54. Graphics by Jen Christiansen, Research by Amanda Hobbs, in “Infections by the Numbers,” Scientific American, May 2018

55. TOP LEFT: Illustration by Ron Miller; BOTTOM LEFT: Illustration by Carol Donner; TOP RIGHT: Graphic by Accurat; BOTTOM RIGHT: Graphic by Jen Christiansen

56. Graphic by Jen Christiansen, in “The Neutron Enigma,” by Geoffrey L. Greene and Peter Geltenbort, Scientific American, April 2016

57. Graphic by Jen Christiansen, in “Up, Up and Away,” by Mark Fischetti, in Scientific American, December 2014

58. Illustration by Katy Wiedemann, in “Where We Came From,” in Scientific American, September 2014 (source: Bernard Wood)

59. Illustration by Jen Christiansen, in "Crossing the Quantum Divide,” by Tim Folger, Scientific American, July 2018

60. Illustration by Jen Christiansen, in “Beyond the Quantum Horizon,” by  David Deutsch and Artur Ekert, Scientific American, September 2012

61. Illustration by George Kelvin, in “Squeezed Light,” By Bernard Yurke and Richart E. Slusher, Scientific American, May 1988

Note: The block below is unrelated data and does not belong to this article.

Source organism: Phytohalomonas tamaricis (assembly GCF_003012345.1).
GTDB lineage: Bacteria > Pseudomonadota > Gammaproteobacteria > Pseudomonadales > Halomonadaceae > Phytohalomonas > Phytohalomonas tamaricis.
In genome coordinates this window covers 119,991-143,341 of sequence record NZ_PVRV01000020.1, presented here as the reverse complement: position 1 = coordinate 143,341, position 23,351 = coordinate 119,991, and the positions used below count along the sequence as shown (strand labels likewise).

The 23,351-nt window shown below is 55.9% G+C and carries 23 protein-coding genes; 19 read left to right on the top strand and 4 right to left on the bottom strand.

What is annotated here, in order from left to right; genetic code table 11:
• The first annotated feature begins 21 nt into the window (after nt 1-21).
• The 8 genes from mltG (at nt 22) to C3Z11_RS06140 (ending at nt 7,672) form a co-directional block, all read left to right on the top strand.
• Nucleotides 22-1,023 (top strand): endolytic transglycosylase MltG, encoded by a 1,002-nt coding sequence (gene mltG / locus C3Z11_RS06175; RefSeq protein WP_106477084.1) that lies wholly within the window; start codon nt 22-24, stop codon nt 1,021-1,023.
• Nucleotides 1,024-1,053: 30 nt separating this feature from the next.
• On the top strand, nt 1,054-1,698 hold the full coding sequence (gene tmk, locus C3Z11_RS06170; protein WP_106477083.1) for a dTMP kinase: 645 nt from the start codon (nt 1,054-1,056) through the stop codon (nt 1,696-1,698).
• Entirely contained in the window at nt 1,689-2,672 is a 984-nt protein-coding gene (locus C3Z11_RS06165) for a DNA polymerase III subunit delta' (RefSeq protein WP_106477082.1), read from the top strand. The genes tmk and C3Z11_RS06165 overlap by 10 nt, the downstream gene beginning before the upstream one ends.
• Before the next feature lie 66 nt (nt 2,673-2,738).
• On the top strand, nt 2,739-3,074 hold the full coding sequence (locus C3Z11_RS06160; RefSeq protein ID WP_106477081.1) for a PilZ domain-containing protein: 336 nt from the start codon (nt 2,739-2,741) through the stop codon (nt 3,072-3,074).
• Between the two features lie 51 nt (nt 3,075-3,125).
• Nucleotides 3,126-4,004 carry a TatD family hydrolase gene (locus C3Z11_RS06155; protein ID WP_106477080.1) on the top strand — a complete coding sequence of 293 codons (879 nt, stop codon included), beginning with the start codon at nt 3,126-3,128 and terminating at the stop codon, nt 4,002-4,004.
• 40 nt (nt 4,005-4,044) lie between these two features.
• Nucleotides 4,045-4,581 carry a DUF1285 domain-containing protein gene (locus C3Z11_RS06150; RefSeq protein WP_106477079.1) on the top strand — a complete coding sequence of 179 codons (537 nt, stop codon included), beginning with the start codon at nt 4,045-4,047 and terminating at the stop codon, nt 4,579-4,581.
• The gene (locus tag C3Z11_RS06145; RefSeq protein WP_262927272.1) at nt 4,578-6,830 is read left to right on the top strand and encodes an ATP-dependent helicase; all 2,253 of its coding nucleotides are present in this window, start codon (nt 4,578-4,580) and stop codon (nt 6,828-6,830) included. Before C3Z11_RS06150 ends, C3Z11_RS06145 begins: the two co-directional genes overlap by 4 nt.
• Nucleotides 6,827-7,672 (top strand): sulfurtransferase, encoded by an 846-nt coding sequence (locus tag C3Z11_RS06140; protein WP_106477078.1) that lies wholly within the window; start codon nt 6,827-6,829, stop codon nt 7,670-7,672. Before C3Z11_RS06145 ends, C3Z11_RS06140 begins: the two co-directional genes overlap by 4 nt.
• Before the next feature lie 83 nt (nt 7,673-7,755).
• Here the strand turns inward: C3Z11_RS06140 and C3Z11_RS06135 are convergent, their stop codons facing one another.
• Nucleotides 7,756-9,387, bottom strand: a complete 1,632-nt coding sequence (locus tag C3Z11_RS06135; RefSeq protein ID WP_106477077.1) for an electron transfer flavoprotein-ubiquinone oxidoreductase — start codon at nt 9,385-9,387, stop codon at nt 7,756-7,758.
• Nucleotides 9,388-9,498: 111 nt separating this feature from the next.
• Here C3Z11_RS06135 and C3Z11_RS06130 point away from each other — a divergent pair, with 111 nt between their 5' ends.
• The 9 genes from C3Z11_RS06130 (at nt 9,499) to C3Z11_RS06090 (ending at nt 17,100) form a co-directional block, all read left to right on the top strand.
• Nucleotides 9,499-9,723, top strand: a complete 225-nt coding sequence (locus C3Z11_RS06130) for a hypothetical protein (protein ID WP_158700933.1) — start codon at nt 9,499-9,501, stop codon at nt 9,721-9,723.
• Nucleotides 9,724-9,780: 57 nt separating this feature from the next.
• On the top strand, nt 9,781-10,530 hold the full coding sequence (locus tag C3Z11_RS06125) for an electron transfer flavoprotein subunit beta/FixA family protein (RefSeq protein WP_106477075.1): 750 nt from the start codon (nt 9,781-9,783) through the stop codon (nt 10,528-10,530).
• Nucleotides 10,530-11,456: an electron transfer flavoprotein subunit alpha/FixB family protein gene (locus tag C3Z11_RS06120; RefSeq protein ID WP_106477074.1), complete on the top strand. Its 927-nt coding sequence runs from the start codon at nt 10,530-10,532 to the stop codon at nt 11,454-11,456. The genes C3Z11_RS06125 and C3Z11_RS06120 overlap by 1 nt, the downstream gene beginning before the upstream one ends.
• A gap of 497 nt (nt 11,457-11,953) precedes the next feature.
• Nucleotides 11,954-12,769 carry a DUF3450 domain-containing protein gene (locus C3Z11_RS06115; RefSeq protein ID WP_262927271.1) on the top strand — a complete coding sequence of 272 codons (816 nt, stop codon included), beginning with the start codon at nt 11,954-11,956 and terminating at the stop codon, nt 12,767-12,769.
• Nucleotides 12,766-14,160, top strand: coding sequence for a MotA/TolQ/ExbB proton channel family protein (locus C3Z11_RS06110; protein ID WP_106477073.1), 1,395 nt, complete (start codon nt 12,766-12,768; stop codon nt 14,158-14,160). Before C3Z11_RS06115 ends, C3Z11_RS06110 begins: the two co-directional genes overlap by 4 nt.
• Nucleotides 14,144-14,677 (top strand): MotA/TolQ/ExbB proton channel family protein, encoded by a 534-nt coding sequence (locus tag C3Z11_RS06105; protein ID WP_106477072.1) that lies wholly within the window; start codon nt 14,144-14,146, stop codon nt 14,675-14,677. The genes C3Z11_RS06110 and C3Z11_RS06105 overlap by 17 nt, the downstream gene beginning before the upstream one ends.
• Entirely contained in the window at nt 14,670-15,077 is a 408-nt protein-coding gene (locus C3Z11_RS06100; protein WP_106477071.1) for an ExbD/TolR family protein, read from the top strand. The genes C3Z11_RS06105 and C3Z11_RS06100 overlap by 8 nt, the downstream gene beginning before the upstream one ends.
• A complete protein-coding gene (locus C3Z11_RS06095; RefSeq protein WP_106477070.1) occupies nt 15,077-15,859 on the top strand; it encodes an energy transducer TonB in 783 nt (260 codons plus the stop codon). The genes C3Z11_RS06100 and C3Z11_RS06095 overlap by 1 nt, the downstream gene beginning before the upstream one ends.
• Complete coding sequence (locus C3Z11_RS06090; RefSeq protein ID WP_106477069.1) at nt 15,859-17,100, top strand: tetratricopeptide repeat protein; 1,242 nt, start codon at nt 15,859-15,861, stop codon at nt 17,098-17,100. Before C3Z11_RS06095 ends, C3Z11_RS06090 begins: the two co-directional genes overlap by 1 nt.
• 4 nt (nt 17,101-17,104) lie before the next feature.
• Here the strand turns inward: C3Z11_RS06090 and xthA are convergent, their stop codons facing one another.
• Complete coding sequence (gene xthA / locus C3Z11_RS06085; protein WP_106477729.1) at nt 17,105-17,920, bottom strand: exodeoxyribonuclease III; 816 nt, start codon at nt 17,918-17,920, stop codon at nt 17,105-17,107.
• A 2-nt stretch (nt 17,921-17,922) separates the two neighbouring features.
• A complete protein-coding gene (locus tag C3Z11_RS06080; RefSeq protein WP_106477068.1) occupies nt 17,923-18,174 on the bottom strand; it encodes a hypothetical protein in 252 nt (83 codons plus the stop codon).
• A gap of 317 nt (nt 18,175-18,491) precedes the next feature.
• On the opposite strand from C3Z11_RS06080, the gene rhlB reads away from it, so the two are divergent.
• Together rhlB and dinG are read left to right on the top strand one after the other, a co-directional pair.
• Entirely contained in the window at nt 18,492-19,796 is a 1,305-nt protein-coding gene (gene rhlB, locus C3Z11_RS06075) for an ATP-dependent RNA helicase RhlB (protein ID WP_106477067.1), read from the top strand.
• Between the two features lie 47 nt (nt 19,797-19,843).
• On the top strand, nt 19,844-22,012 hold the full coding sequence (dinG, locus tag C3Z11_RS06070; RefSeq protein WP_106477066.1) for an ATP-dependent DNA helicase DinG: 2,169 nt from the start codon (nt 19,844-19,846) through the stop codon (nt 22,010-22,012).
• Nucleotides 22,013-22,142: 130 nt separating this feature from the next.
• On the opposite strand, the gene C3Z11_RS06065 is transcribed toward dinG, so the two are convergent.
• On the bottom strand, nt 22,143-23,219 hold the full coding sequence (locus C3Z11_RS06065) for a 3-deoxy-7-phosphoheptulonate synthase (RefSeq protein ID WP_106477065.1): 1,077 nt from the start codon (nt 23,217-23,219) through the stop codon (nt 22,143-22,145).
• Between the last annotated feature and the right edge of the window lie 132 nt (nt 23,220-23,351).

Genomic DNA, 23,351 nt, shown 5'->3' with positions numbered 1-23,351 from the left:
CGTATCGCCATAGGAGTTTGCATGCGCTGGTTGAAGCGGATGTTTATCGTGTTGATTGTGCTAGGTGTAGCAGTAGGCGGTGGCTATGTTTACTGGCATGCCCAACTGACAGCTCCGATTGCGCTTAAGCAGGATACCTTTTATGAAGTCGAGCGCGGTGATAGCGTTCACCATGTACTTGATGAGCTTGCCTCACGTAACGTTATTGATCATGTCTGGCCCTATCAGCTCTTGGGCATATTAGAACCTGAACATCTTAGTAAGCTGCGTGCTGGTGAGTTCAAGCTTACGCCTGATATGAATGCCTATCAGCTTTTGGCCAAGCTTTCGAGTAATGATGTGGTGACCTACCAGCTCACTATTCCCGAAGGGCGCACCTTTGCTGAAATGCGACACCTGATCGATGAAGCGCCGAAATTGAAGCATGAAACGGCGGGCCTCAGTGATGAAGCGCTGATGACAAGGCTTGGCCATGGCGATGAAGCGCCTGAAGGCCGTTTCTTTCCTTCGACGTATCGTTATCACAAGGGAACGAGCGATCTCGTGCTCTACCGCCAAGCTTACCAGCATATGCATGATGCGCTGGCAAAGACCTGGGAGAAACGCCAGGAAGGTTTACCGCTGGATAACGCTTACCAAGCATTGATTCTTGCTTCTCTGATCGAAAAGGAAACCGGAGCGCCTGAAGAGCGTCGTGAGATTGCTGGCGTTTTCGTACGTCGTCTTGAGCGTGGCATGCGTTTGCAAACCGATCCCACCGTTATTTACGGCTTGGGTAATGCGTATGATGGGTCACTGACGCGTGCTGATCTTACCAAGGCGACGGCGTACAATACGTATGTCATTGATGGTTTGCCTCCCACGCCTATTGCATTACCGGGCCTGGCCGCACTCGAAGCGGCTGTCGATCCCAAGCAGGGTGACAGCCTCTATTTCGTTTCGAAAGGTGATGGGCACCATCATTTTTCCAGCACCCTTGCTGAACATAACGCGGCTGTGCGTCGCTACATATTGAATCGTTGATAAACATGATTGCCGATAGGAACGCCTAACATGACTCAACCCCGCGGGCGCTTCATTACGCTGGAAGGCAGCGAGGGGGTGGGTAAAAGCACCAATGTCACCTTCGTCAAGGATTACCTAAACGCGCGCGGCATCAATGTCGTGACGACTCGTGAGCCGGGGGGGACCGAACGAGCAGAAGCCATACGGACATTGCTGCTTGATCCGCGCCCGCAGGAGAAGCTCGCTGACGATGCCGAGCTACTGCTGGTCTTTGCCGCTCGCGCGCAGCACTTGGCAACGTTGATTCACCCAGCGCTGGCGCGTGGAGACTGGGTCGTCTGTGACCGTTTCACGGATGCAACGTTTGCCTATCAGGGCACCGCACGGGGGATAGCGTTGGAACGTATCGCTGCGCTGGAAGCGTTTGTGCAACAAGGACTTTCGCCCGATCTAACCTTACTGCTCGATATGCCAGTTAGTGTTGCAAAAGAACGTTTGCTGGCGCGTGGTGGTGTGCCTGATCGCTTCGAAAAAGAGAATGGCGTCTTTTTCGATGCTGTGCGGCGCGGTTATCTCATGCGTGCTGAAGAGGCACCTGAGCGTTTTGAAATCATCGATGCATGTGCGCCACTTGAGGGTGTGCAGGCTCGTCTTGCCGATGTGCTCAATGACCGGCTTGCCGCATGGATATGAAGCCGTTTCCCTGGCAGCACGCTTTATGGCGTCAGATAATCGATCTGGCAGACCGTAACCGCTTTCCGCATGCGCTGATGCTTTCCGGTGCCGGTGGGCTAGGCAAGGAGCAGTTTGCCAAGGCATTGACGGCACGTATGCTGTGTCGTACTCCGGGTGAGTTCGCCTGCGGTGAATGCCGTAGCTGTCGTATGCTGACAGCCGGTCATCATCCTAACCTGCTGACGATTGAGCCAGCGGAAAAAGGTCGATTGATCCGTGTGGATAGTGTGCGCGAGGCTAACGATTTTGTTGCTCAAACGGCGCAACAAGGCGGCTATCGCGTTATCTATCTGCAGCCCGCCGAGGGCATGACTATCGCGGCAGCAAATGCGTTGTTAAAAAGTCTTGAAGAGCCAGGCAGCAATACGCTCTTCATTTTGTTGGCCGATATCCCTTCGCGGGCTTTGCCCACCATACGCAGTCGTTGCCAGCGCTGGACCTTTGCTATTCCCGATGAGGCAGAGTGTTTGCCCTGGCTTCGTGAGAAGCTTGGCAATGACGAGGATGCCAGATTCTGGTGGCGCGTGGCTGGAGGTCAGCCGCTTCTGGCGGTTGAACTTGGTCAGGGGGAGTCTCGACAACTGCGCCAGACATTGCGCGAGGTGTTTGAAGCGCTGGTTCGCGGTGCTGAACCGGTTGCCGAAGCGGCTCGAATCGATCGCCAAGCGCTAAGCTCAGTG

62. Illustration by George Kelvin, in “Quantum Gravity,” by Bryce S. DeWitt, Scientific American, December 1983

63. Illustration by Eric Mose, in “The Great Ravelled Knot,” by George W. Gray, Scientific American, October 1948

64. Illustration by AXS Studio, in “The Case of the Sleeping Slayer,” by James Vlahos, Scientific American MIND, September 2012

65. Illustration by Bunji Tagawa, in “Brain Mechanisms of Movement,” By Edward V. Evarts, Scientific American 1979

66. Illustration by AXS Studio, in “Good Habits, Bad Habits,” by Ann M. Graybiel and Kyle S. Smith, Scientific American, June 2014

67. Illustration by Ilil Arbel, In “The Brain,” By David H. Hubel, Scientific American, September 1979

68. Illustration by Rudolf Freund, In “The Early Relatives of Man,” By Elwyn L. Simons, Scientific American, July 1964

69. Illustration by Chad Hagen, In “Goldilocks Black Holes,” By Jenny E. Greene, Scientific American, December 201